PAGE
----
My column appears every other Sunday in The Woonsocket Call (also in areas where The Pawtucket Times is available). The above article is the property of The Woonsocket Call and The Pawtucket Times, and is reprinted here with permission from these publications. These are excellent newspapers, covering important local news topics with voices out of our own communities, and skillfully addressing statewide and national news. Click these links to subscribe to The Woonsocket Call or to The Pawtucket Times. To subscribe to the online editions, click here for The Call and here for The Times. They can also be found on Twitter, @WoonsocketCall and @Pawtuckettimes.





The Call, Column 80 – Celebrating Terroir, Greek Style

17 09 2017

(September 17, 2017)

The Urban Farmer

Celebrating Terroir, Greek Style

Today, let’s take a quick break from self-sufficiency, to instead talk about the pretty remarkable brand of agriculture in which I recently got the chance to immerse myself.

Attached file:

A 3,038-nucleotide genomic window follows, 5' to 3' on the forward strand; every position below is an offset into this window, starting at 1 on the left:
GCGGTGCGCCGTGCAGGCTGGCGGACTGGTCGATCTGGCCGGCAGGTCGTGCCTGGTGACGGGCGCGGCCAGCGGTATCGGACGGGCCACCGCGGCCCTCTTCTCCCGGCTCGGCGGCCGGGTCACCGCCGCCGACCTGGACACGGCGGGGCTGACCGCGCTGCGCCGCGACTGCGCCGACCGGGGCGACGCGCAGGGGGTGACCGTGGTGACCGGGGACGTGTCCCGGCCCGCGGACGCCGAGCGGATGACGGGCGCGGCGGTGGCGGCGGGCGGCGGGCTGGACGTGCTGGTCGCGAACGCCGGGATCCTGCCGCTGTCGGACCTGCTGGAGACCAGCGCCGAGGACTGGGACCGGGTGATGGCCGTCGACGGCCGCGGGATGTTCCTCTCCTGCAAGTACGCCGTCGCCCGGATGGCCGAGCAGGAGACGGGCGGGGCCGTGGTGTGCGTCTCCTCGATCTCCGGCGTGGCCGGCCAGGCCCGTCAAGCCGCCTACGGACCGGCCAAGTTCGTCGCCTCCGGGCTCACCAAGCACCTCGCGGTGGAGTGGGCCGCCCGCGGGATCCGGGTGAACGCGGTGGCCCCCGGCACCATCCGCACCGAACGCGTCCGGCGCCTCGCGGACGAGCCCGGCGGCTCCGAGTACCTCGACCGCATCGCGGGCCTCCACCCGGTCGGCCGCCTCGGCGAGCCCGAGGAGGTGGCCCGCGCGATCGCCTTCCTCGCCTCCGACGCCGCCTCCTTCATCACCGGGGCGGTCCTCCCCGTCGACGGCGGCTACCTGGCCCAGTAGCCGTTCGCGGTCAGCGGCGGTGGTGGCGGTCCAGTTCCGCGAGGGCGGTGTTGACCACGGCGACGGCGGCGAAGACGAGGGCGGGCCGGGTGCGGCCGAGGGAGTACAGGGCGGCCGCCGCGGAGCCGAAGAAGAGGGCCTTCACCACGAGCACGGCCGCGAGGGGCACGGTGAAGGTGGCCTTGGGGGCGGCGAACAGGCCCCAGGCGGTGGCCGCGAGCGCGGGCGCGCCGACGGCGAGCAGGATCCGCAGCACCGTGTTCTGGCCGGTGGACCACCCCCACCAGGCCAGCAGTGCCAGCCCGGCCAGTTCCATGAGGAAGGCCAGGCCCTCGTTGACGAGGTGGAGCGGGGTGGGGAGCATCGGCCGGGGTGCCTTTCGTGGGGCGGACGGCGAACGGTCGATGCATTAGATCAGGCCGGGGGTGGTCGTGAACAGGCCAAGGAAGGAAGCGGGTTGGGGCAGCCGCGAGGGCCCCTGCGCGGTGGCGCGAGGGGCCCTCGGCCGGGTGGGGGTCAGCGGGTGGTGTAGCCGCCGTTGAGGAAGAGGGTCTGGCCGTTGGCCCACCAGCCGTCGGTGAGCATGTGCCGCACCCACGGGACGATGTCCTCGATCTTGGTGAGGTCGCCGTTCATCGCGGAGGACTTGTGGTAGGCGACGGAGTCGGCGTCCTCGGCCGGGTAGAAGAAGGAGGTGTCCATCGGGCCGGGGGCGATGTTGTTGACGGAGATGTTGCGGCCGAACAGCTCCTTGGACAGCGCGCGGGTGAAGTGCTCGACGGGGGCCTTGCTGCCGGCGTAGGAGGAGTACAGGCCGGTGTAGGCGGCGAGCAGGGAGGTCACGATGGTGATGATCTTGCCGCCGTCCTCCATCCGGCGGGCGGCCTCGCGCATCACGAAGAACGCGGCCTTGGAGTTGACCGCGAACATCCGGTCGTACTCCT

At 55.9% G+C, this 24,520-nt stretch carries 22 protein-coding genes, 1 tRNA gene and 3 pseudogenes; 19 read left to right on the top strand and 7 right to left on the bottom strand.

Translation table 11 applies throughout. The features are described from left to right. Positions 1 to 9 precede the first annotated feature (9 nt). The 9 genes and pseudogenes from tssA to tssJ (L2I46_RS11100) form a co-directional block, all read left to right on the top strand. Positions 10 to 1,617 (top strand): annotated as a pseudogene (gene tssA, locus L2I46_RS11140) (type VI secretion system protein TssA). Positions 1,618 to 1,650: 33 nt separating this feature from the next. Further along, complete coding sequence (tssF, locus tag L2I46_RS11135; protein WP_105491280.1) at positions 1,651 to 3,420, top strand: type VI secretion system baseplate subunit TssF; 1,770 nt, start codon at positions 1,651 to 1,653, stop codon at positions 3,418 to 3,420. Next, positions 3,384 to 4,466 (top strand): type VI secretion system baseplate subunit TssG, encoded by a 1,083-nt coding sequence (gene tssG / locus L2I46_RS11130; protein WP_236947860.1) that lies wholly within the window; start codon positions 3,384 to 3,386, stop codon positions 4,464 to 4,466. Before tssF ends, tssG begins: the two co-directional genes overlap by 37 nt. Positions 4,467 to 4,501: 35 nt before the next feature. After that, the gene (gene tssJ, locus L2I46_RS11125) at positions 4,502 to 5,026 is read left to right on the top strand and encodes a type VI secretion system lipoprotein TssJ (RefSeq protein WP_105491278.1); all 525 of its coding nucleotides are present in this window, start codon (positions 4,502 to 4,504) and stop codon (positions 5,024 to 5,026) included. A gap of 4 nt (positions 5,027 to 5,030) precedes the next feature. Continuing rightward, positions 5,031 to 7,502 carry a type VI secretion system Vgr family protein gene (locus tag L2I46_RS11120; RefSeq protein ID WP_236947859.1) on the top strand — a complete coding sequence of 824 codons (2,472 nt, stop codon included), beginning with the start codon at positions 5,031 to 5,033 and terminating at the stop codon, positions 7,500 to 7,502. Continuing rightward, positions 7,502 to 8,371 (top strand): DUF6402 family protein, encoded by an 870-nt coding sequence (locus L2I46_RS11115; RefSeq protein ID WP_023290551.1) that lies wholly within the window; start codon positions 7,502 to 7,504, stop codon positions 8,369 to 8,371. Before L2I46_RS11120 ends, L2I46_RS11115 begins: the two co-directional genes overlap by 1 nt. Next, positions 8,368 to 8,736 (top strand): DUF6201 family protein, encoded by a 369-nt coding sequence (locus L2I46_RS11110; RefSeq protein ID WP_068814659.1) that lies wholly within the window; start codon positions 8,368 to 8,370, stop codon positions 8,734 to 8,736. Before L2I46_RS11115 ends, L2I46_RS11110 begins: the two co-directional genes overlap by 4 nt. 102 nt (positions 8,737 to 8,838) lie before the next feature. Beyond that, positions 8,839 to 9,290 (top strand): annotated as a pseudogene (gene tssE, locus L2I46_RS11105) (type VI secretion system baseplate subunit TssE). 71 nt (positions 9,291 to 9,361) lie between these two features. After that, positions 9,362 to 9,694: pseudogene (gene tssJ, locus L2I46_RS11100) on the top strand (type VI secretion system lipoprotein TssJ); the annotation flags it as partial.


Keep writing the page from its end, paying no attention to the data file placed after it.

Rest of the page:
Last week, I was on the island of Santorini, Greece, at the tail-end of a trip to see my family on the mainland. I learned quite a bit about community-level, effective self-sufficiency while spending time with my relatives, but today’s column is about the industriousness of the farmers on this small island in the Aegean Sea.

So, unbeknownst to me even as my plane touched down, Santorini is actually a semi-arid desert climate. It is hot and very dry during the summer, and cool, wet, and very windy during the winter. This, combined with the mineral-rich but humus-poor volcanic soil, makes agriculture generally kind of difficult there.